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Japanese Ceramics & The Art of Sake

Japanese Ceramics & The Art of Sake


On April 27th of 2024, we were honored to host a diverse exhibition of modest yet extraordinary Japanese ceramics at the Erica Tanov Design Studio and Showroom. This important collection featured works by distinguished Japanese artists of the 20th century — including the Certified Living National Treasures Fujiware Kei, Kato Takuo, and Isezaki Jun — alongside ceramics of understated excellence created by unknown artists. The afternoon of viewing and mingling amongst the objects was accompanied by an enriching, insightful talk by Arjun Gupta, a leading expert in Asian Art & Antiquities and Co-Founder of Worthound.

To share a deeper understanding of the unique cultural heritage of Japanese ceramics, we asked Arjun to compile his April 27th talk into the following. Our many thanks to Arjun for his work and for writing this deeply meaningful text. We would like to extend our sincere gratitude to the collector for lending their truly incredible collection to our studio. Our heartfelt thanks also go to Worthhound Co-Founders Martin Gammon and Amy Maniatis for their time, exemplary help, and support to bring this exhibition to life. This collection enables us to look closely at the beauty of seemingly everyday, ordinary objects and tap into the elusively wonderful world of Japanese aesthetics.

Shop the online exhibition of JAPANESE CERAMICS & THE ART OF SAKE here





Arjun Gupta

Asian Art Specialist & Co-Founder of Worthound.

This collection was acquired over the course of 20 years from Kyoto, Tokoname, Mashiko and Hagi. The collector’s interest in modern Japanese ceramics began with her association with the celebrated ceramicist Paul Solder, who was inspired by the writings of Bernard Leach and Japanese mingei, the 20th century movement of Japanese folk art. Solder began developing his own style of raku ware in the late 1950s, and his experimentation led to the creation of American Raku.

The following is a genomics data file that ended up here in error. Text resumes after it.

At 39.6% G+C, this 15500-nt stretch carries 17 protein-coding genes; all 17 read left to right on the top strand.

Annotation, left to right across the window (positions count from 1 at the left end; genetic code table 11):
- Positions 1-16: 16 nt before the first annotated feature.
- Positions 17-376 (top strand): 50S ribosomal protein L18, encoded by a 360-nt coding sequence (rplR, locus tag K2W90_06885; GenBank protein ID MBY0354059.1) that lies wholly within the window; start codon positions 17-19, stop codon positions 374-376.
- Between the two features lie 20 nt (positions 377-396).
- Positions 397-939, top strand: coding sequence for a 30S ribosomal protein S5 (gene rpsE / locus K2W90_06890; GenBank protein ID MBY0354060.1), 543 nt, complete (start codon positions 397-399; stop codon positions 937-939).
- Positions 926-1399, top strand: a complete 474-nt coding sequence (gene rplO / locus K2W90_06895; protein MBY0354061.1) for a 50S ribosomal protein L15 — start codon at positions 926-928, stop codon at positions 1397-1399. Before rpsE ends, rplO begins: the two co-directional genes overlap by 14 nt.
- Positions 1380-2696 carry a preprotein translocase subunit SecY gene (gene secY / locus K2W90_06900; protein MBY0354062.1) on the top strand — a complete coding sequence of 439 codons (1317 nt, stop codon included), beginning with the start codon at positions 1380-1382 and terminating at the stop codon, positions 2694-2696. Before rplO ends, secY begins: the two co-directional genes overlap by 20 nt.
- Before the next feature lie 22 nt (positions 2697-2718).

The title of the exhibition, Japanese Ceramics & the Art of Sake: Meiji through Heisei, references several fairly expansive areas of discussion. However, my focus will be the historic context that frames our encounter with these extraordinary, yet ordinary objects - guinomi (sake cups) and tokkuri (sake flasks). This essay offers a brief historical summary, before touching on the aesthetics and cultural resonance these cups and flasks contain.

The subtitle of this exhibition: “Meiji Through Heisei,” describes the span of modern Japan from 1868 - 2019 (including the Taisho and Showa reigns of the 20th century), but I’m going further back, back to the beginning.

The term for the Japanese native ceramic tradition is “yakimono” meaning ”fired” or “burned thing”. These objects of clay and fire have an intimate relationship with the geographic position of Japan, a string of thousands of islands along the volcanic Ring of Fire. It seems fitting then, that their raw, rough forms, and milky, iridescent glazes hold a kind of primordial quality.

In ancient Japan, pottery making was a major industry from the neolithic era up until the 6th century. The name “Jomon” refers to the 15,000 year-long neolithic era in Japan, but its meaning is also a direct reference to the straw rope patterned pottery produced then. It may come as no surprise then that Japan lays claim to the earliest continuous tradition of pottery in the world, with the earliest finds dating from 14,000 BCE.